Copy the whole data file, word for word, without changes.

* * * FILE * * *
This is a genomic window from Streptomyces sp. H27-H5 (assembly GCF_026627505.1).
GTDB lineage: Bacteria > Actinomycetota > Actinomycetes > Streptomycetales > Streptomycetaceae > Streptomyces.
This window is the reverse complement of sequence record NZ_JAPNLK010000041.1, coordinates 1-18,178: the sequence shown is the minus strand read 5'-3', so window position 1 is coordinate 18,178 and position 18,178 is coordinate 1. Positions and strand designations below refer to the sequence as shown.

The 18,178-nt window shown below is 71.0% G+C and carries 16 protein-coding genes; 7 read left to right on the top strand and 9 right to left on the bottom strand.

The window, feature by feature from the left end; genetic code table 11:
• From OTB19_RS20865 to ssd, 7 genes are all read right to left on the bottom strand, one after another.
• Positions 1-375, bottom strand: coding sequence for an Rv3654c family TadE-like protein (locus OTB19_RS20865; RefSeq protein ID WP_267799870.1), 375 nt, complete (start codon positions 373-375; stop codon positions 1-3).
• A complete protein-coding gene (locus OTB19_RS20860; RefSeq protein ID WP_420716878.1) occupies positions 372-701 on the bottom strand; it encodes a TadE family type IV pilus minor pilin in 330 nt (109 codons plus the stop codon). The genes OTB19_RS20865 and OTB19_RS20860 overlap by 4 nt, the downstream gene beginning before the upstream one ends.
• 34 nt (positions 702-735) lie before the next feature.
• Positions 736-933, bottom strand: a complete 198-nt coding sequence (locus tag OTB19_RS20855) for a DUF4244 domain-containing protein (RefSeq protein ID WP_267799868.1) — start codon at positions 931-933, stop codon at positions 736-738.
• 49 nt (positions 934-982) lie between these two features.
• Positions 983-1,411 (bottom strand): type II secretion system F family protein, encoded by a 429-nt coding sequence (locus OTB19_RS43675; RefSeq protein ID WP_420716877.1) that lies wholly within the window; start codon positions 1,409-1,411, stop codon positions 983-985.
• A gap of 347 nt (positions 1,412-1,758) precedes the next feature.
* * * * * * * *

This is a genomic window from Streptomyces sp. H27-H5 (assembly GCF_026627505.1).
GTDB lineage: Bacteria > Actinomycetota > Actinomycetes > Streptomycetales > Streptomycetaceae > Streptomyces.
This window is the reverse complement of sequence record NZ_JAPNLK010000041.1, coordinates 1-18,178: the sequence shown is the minus strand read 5'-3', so window position 1 is coordinate 18,178 and position 18,178 is coordinate 1. Positions and strand designations below refer to the sequence as shown.

The 18,178-nt window shown below is 71.0% G+C and carries 16 protein-coding genes; 7 read left to right on the top strand and 9 right to left on the bottom strand.

The window, feature by feature from the left end; genetic code table 11:
• From OTB19_RS20865 to ssd, 7 genes are all read right to left on the bottom strand, one after another.
• Positions 1-375, bottom strand: coding sequence for an Rv3654c family TadE-like protein (locus OTB19_RS20865; RefSeq protein ID WP_267799870.1), 375 nt, complete (start codon positions 373-375; stop codon positions 1-3).
• A complete protein-coding gene (locus OTB19_RS20860; RefSeq protein ID WP_420716878.1) occupies positions 372-701 on the bottom strand; it encodes a TadE family type IV pilus minor pilin in 330 nt (109 codons plus the stop codon). The genes OTB19_RS20865 and OTB19_RS20860 overlap by 4 nt, the downstream gene beginning before the upstream one ends.
• 34 nt (positions 702-735) lie before the next feature.
• Positions 736-933, bottom strand: a complete 198-nt coding sequence (locus tag OTB19_RS20855) for a DUF4244 domain-containing protein (RefSeq protein ID WP_267799868.1) — start codon at positions 931-933, stop codon at positions 736-738.
• 49 nt (positions 934-982) lie between these two features.
• Positions 983-1,411 (bottom strand): type II secretion system F family protein, encoded by a 429-nt coding sequence (locus OTB19_RS43675; RefSeq protein ID WP_420716877.1) that lies wholly within the window; start codon positions 1,409-1,411, stop codon positions 983-985.
• A gap of 347 nt (positions 1,412-1,758) precedes the next feature.